A US professor who is being accused of anti-Semitism by several Jewish and Israeli students has been at the centre of a debate over academic freedom and the definition of anti-Semitism.
Lara Sheehi, an assistant professor of clinical psychology at George Washington University in Washington DC, is being accused by several Jewish and Israeli students of promoting anti-Semitism in her mandatory diversity class for psychology students last semester.
The situation, which the parties failed to resolve amicably, is now being taken up in a Title XI (alleging intentional discrimination) case by StandWithUS, described by many as a right-wing group connected to the Israeli government.
The group appears to specialise in campus-related issues. The Forward did a detailed profile of their work more than a decade ago.
The complaint, which does not name the students, largely stems from a guest lecture by Nadera Shalhoub-Kevorkian from Hebrew University, who focuses on trauma, state-based crimes and gender violence. In her lecture at GW, she spoke about war and resistance. The complaint alleges that she referred to Israelis as racist.
According to her CV, she appears to mentor and teach students with Jewish and Arab names at Hebrew University. An online search does not seem to show serious student complaints about her previously, though some of her research on the Israeli military has been controversial.
In addition to that lecture, students have complained that Sheehi has negatively singled out her class's Jewish students and has criticised Israel and Zionism. The complaint says this is anti-Semitic, based on the controversial IHRA definition of anti-Semitism.
The 37-page complaint repeatedly tries to tie criticism of Israel and Zionism to anti-Semitism. It goes on to argue that because of this the students felt unsafe in the class.
One statement which the complaint alleges Sheehi made to a student is, "It's not your fault that you were born in Israel".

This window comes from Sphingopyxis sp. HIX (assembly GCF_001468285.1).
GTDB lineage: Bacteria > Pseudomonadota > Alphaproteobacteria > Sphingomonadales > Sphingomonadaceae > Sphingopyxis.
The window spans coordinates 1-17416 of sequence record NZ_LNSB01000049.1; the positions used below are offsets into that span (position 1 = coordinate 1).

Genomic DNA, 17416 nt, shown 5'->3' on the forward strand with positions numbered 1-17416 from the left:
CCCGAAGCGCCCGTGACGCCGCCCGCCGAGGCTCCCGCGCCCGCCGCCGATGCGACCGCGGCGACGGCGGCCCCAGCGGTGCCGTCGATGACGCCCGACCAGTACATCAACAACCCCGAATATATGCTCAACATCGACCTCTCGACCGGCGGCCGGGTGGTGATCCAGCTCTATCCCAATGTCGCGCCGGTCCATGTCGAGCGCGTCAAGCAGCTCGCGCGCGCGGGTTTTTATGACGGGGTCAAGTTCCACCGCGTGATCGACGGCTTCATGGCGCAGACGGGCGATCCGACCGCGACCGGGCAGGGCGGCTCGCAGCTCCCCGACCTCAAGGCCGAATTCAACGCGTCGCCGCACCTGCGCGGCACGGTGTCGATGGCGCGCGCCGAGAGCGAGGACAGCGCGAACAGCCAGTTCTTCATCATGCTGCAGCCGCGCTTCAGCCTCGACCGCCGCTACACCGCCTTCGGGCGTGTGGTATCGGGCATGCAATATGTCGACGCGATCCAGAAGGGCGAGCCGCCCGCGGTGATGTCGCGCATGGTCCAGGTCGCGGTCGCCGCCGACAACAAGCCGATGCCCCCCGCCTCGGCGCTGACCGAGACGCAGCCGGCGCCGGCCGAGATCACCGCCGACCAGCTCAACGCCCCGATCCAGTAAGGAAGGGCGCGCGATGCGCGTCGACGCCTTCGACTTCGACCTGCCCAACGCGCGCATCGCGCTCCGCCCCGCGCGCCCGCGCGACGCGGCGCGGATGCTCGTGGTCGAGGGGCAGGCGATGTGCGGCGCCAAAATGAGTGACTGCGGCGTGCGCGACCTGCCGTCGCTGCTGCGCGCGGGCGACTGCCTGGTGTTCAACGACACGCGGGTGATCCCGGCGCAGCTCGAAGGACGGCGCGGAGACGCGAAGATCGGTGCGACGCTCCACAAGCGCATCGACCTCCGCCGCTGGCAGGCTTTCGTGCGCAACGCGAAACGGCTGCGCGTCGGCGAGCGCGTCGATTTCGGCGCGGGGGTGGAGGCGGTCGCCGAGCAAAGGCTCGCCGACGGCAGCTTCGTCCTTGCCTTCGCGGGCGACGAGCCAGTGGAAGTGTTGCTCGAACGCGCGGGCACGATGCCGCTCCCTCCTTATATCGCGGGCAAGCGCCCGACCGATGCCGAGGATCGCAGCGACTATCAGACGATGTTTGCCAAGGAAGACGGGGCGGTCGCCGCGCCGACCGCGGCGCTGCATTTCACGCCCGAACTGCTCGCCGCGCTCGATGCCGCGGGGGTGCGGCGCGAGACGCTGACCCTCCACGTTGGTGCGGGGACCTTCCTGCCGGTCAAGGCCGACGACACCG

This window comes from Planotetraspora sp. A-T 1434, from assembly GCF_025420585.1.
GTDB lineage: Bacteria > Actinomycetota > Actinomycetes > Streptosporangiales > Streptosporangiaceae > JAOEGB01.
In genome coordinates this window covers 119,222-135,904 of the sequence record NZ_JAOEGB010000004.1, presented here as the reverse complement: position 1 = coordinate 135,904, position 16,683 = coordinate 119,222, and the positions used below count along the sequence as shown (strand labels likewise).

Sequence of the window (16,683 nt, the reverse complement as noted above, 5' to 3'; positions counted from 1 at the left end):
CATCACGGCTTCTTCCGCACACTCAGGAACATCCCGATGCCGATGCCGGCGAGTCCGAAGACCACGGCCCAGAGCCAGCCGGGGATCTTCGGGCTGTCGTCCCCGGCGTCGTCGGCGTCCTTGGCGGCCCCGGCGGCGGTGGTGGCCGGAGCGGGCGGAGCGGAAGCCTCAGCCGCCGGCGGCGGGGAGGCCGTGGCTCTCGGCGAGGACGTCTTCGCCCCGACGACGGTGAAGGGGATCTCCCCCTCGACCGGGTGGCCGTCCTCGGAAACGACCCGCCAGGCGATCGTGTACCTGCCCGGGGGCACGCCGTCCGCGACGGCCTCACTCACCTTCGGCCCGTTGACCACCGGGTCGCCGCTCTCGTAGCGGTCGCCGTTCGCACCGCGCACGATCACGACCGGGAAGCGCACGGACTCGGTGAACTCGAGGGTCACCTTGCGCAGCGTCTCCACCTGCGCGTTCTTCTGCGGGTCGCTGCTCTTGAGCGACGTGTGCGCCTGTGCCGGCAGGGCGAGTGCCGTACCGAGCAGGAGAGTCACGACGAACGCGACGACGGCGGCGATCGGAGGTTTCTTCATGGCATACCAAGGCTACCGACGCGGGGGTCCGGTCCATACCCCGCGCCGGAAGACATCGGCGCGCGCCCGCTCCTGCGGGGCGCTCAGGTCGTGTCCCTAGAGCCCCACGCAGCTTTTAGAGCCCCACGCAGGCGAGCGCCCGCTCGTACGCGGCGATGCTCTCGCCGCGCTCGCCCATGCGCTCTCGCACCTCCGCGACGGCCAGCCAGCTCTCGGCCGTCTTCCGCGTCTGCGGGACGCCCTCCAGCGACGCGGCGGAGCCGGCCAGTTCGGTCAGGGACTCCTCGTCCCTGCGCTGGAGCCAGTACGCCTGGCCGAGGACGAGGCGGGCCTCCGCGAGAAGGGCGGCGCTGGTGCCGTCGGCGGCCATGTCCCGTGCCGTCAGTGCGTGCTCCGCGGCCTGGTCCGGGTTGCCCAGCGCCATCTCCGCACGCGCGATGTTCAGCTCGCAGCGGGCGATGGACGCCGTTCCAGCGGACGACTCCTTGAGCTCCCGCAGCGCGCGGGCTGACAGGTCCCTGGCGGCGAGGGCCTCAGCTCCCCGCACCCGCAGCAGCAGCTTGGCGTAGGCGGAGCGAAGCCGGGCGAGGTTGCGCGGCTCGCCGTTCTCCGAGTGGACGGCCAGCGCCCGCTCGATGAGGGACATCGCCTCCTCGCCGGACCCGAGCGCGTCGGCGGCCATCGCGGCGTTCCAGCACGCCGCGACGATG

This has repeatedly been quoted on the Internet and social media.
The controversy seems to have divided the Internet between those who support Sheehi and those who would like to see her punished.
At US universities, accusations of anti-Semitism going far beyond what would be considered hate crimes or harassment. Teaching materials and professors' opinions are often fair game for official complaints.
Referring to a piece by The Forward, the Jerusalem Post noted that "over the course of the 2021-2022 academic year, Jewish students across the political spectrum told the Forward they found claims of pervasive antisemitism on campus exaggerated. Some said they thought the frequent involvement of outside pro-Israel groups was counterproductive."
This controversy at GW comes at around the same time as that of former Human Rights Watch chief Kenneth Roth, whose Harvard fellowship was initially blocked because of his criticism of Israel.
On Friday, Roth warned about the dangers of stifling academic freedom for less prominent figures over criticism of Israel
"Harvard should still make explicit that it will respect academic freedom even for less-visible critics of Israel," he wrote. "The danger isn't for me but for scholars and students who face possible retaliation without the ability to attract public attention."
The New Arab contacted GW, Lara Sheehi, StandWithUS and Nadera Shalhoub-Kevorkian for comment, but none responded on Friday.